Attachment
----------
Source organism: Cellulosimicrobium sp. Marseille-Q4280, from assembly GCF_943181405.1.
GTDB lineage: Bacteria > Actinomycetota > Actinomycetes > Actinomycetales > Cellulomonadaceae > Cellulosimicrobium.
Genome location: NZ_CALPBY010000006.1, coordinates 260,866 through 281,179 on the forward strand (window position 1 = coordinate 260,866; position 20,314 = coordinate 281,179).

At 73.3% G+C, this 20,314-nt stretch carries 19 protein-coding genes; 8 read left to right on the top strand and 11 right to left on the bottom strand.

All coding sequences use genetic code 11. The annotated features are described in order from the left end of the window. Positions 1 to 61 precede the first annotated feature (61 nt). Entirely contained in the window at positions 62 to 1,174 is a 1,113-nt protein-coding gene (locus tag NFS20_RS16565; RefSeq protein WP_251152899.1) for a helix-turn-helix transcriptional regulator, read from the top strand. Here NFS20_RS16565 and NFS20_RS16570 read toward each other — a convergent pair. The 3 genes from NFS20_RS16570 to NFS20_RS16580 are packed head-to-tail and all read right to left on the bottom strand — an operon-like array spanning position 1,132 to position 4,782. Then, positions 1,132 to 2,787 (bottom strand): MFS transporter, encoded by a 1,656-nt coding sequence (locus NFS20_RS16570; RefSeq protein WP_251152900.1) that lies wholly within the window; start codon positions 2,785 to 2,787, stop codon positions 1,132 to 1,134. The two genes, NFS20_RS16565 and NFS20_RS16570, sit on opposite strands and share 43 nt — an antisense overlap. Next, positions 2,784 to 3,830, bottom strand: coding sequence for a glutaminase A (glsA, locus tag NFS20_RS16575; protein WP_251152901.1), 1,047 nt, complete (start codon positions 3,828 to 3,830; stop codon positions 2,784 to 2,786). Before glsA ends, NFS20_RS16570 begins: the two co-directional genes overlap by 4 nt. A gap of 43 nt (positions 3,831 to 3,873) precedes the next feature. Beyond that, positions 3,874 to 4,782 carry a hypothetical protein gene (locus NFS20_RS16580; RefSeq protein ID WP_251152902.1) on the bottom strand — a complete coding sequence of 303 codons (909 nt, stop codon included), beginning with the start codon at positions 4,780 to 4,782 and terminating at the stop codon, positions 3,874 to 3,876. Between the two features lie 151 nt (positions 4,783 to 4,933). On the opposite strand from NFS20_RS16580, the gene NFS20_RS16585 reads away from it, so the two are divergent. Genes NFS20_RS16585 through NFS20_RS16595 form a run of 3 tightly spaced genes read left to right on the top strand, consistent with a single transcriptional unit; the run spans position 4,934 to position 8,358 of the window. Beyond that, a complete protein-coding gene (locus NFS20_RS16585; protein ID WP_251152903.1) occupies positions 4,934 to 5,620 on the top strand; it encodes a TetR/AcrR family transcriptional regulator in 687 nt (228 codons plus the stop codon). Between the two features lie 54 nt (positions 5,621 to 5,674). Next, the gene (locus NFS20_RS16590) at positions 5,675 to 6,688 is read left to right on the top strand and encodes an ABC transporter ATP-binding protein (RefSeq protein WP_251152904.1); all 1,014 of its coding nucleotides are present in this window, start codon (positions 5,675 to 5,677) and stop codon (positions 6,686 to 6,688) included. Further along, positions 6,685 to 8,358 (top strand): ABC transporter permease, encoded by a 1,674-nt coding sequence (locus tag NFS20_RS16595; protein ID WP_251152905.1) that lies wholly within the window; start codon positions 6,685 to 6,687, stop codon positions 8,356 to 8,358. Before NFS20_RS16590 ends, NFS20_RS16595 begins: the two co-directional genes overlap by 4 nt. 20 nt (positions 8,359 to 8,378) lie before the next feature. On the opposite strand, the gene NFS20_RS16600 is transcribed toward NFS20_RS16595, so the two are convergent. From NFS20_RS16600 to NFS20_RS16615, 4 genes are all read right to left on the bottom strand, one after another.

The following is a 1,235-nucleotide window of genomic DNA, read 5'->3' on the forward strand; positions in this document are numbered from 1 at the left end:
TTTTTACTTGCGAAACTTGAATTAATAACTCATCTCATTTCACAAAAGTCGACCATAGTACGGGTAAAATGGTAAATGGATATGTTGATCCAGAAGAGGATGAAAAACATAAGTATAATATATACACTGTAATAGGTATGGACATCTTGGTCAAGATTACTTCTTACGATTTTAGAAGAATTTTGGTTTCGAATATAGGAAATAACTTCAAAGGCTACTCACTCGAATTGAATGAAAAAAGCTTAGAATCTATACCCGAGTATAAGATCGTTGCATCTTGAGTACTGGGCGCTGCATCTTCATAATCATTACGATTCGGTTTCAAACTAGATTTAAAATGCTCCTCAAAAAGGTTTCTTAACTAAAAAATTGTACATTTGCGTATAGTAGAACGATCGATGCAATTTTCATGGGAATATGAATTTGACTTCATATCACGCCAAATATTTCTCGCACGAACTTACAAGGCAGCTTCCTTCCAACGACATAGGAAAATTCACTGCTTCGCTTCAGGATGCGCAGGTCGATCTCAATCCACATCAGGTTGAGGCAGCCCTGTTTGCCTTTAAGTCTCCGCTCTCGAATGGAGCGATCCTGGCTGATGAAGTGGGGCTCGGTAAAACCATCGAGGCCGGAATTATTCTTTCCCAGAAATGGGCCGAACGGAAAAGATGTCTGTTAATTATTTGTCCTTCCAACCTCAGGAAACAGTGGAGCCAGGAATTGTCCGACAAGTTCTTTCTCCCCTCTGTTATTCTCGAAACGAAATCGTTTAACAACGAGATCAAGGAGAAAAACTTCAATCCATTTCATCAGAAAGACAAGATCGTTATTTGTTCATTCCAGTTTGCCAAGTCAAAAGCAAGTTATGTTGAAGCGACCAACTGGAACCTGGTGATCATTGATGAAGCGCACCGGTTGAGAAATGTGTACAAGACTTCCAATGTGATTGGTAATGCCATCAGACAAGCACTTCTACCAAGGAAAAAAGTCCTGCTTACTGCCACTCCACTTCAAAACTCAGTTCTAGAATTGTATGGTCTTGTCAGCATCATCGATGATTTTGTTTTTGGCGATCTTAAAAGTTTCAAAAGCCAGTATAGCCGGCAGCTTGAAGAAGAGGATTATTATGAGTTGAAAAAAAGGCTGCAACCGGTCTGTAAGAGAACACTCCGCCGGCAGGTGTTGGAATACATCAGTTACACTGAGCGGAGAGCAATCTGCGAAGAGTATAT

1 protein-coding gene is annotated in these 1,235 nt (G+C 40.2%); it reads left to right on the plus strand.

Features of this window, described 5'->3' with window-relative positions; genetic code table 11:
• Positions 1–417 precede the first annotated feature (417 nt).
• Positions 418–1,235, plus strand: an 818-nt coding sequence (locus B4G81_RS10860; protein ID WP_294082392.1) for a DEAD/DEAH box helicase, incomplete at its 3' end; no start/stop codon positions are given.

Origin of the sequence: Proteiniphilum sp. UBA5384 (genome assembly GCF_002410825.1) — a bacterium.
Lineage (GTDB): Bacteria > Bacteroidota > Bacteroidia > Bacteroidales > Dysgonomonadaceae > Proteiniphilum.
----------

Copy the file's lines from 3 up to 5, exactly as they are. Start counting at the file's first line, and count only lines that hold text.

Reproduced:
Genome location: NZ_CALPBY010000006.1, coordinates 260,866 through 281,179 on the forward strand (window position 1 = coordinate 260,866; position 20,314 = coordinate 281,179).

At 73.3% G+C, this 20,314-nt stretch carries 19 protein-coding genes; 8 read left to right on the top strand and 11 right to left on the bottom strand.

All coding sequences use genetic code 11. The annotated features are described in order from the left end of the window. Positions 1 to 61 precede the first annotated feature (61 nt). Entirely contained in the window at positions 62 to 1,174 is a 1,113-nt protein-coding gene (locus tag NFS20_RS16565; RefSeq protein WP_251152899.1) for a helix-turn-helix transcriptional regulator, read from the top strand. Here NFS20_RS16565 and NFS20_RS16570 read toward each other — a convergent pair. The 3 genes from NFS20_RS16570 to NFS20_RS16580 are packed head-to-tail and all read right to left on the bottom strand — an operon-like array spanning position 1,132 to position 4,782. Then, positions 1,132 to 2,787 (bottom strand): MFS transporter, encoded by a 1,656-nt coding sequence (locus NFS20_RS16570; RefSeq protein WP_251152900.1) that lies wholly within the window; start codon positions 2,785 to 2,787, stop codon positions 1,132 to 1,134. The two genes, NFS20_RS16565 and NFS20_RS16570, sit on opposite strands and share 43 nt — an antisense overlap. Next, positions 2,784 to 3,830, bottom strand: coding sequence for a glutaminase A (glsA, locus tag NFS20_RS16575; protein WP_251152901.1), 1,047 nt, complete (start codon positions 3,828 to 3,830; stop codon positions 2,784 to 2,786). Before glsA ends, NFS20_RS16570 begins: the two co-directional genes overlap by 4 nt. A gap of 43 nt (positions 3,831 to 3,873) precedes the next feature. Beyond that, positions 3,874 to 4,782 carry a hypothetical protein gene (locus NFS20_RS16580; RefSeq protein ID WP_251152902.1) on the bottom strand — a complete coding sequence of 303 codons (909 nt, stop codon included), beginning with the start codon at positions 4,780 to 4,782 and terminating at the stop codon, positions 3,874 to 3,876. Between the two features lie 151 nt (positions 4,783 to 4,933). On the opposite strand from NFS20_RS16580, the gene NFS20_RS16585 reads away from it, so the two are divergent. Genes NFS20_RS16585 through NFS20_RS16595 form a run of 3 tightly spaced genes read left to right on the top strand, consistent with a single transcriptional unit; the run spans position 4,934 to position 8,358 of the window. Beyond that, a complete protein-coding gene (locus NFS20_RS16585; protein ID WP_251152903.1) occupies positions 4,934 to 5,620 on the top strand; it encodes a TetR/AcrR family transcriptional regulator in 687 nt (228 codons plus the stop codon). Between the two features lie 54 nt (positions 5,621 to 5,674). Next, the gene (locus NFS20_RS16590) at positions 5,675 to 6,688 is read left to right on the top strand and encodes an ABC transporter ATP-binding protein (RefSeq protein WP_251152904.1); all 1,014 of its coding nucleotides are present in this window, start codon (positions 5,675 to 5,677) and stop codon (positions 6,686 to 6,688) included. Further along, positions 6,685 to 8,358 (top strand): ABC transporter permease, encoded by a 1,674-nt coding sequence (locus tag NFS20_RS16595; protein ID WP_251152905.1) that lies wholly within the window; start codon positions 6,685 to 6,687, stop codon positions 8,356 to 8,358. Before NFS20_RS16590 ends, NFS20_RS16595 begins: the two co-directional genes overlap by 4 nt. 20 nt (positions 8,359 to 8,378) lie before the next feature. On the opposite strand, the gene NFS20_RS16600 is transcribed toward NFS20_RS16595, so the two are convergent. From NFS20_RS16600 to NFS20_RS16615, 4 genes are all read right to left on the bottom strand, one after another.